Trust me: The time you spend thinking about your personal statement before you start writing will make the actual writing process much, much easier.
Before you even start writing a word, spend some time reading personal statement examples. Read good ones, read bad ones, read strange ones. The reason for this is to give you an intrinsic idea of what you personally liked and didn’t like. Moreover, you will begin to understand what sounds cheesy, what “showing” rather than “telling” means, and what to focus in on in your own personal statement. While Google, Student Doctor Network, and Reddit are great resources, remember that all the other applicants are reading the same personal statement examples. In the back of your head, start thinking of a theme to your essay. You’ll see them in the examples of good statements, a unifying glue that holds the entire piece together. You don’t have to settle on it, just something to stew on.
After you get a taste of some personal statement examples, take some time to think about what you want to convey. What do you want the reader to know about you at the end of the page that they didn’t before? Why do you want to go to medical school? Why would you make a good doctor? The personal statement is a chance to “sell yourself” and allow medical school admission committees to learn more about you in ways they can’t through your grades and test scores. Take some time and reflect back on your experiences, about what truly brought you to apply to medical school, and take note of the moments that fundamentally impacted you.
Next, create a list of character traits, qualities, or attributes that make you unique. These qualities may be the same qualities you think will make you a fantastic physician. Whether it be insatiable curiosity, resiliency, empathy, or optimism, you want to actually write down a few of these qualities you want to highlight in your personal statement.
The next step is to think of times you demonstrated these qualities. Whether it be working in the emergency room, volunteering to build a house, or working with kids in an after-school program, identifying these core experiences is important as they will serve as the backbone of your essay. In classing writing style, you will want to “show” and not “tell.” Someone letting you know they’re empathetic versus a moving example of an interaction demonstrating empathy is much different. Remember, your personal statement is only a page long: You don’t need many stories, a few core ones will be plenty.
Turn the experience you just thought of into a specific story. Rather than talking about your time in the emergency department overall, discuss an interaction with a patient. This is where the “art” of writing comes in. The story doesn’t have to be riveting nor life-changing, but writing about it in a compelling, engaging way is critical.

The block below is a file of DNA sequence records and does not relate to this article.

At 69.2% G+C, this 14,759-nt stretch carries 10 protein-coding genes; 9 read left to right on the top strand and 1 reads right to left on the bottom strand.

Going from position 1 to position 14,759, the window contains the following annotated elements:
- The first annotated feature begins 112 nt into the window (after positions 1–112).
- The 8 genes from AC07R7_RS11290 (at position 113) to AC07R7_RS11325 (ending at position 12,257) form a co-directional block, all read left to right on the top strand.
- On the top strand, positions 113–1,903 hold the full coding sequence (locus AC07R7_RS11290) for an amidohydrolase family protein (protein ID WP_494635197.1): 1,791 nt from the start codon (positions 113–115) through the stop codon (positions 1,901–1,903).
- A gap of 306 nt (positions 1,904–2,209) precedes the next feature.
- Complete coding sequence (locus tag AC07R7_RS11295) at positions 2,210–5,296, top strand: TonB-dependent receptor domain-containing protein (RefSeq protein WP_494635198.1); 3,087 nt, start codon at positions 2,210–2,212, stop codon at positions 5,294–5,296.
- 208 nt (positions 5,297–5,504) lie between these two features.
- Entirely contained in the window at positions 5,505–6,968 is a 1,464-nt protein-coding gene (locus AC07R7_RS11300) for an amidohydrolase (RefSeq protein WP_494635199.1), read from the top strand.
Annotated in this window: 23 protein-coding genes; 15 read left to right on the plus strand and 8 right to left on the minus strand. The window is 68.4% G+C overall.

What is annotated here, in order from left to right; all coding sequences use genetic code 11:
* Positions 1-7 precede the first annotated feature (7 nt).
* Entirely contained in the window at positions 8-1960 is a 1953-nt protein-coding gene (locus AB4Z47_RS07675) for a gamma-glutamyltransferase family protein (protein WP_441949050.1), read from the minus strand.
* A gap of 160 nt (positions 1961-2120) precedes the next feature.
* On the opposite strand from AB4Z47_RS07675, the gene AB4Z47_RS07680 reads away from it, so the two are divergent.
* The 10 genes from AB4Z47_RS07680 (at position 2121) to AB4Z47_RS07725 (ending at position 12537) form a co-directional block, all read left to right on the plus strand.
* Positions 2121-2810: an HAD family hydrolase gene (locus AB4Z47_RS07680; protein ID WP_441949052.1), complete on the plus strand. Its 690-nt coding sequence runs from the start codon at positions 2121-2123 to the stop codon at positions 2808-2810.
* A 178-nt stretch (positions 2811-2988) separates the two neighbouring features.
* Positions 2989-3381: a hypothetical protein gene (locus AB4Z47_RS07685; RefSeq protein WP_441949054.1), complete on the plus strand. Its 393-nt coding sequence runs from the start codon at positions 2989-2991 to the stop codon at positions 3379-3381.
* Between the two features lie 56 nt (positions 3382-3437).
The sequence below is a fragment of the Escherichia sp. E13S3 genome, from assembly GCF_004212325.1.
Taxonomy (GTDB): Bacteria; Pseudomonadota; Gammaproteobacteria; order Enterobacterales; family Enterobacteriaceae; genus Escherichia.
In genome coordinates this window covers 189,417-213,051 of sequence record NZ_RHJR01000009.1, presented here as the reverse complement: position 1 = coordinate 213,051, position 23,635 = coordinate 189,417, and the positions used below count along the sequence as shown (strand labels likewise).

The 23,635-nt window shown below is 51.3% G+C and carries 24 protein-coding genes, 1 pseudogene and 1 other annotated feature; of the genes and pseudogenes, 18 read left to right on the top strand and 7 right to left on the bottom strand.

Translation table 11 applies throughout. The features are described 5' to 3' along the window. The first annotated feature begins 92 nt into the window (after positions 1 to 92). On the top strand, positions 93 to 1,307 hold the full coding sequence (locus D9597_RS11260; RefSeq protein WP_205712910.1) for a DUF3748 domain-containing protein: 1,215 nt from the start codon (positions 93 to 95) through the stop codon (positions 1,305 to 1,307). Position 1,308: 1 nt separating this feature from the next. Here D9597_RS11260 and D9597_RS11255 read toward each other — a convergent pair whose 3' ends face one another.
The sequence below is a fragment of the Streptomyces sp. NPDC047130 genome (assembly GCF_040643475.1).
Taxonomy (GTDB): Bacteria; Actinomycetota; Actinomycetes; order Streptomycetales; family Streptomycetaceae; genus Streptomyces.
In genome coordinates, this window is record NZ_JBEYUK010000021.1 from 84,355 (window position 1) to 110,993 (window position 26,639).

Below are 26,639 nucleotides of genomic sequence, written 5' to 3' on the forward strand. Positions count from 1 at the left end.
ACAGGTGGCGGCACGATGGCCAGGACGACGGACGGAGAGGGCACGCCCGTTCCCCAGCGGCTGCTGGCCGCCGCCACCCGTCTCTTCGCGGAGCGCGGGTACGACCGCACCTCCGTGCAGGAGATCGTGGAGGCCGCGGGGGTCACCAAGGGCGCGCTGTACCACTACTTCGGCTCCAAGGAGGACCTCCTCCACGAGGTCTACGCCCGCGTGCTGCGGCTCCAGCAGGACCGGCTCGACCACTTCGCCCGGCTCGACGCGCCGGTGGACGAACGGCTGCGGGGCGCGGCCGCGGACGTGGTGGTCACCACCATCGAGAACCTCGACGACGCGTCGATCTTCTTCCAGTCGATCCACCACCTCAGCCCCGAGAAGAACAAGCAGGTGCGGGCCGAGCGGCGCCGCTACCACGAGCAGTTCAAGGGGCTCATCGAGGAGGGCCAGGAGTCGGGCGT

Brainstorming the personal statement
Now you’ve thoroughly analyzed and introspected, you’re ready to start writing your medical school personal statement. At this point, you should have qualities that you want to demonstrate along with compelling stories that highlight those qualities.
Writing is (clearly) a key piece of this. It doesn’t have to be perfect, but just start writing your essay. Given your hard work above, you should have a general idea of what you want to convey. Get your computer out and start typing. Get a very rough draft together. It won’t be perfect, and it doesn’t have to be. What’s important is you are just writing.
If you are stuck, put the pen (or keyboard) down for a few days. Come back to it later. Or, perhaps even better, think of a different idea entirely and do this process all over again. You may end up with two drafts you that you might combine together. What’s crucial here is you’re getting a feel for what fits together in the way you want yourself to perceived. At this stage, many applicants go from “I don’t have enough to talk about” to the “how am I going to fit this all in here?” stage. Don’t worry about that: It’s easier to delete content later than to add new material.
While we’re not spending a lot of time discussing the importance of the personal statement introduction in this post, remember that you want it to be very compelling and serve as a guide for the rest of your statement. You want your first sentence to hook your reader in so they want to keep going. Even more important, you want it to be unique to you!
That’s it. That should get you started on writing an exceptional personal statement. Keep in mind that your content should always be unique and personal, demonstrate depth and reflection, and highlight the qualities you deem to be important to your story.
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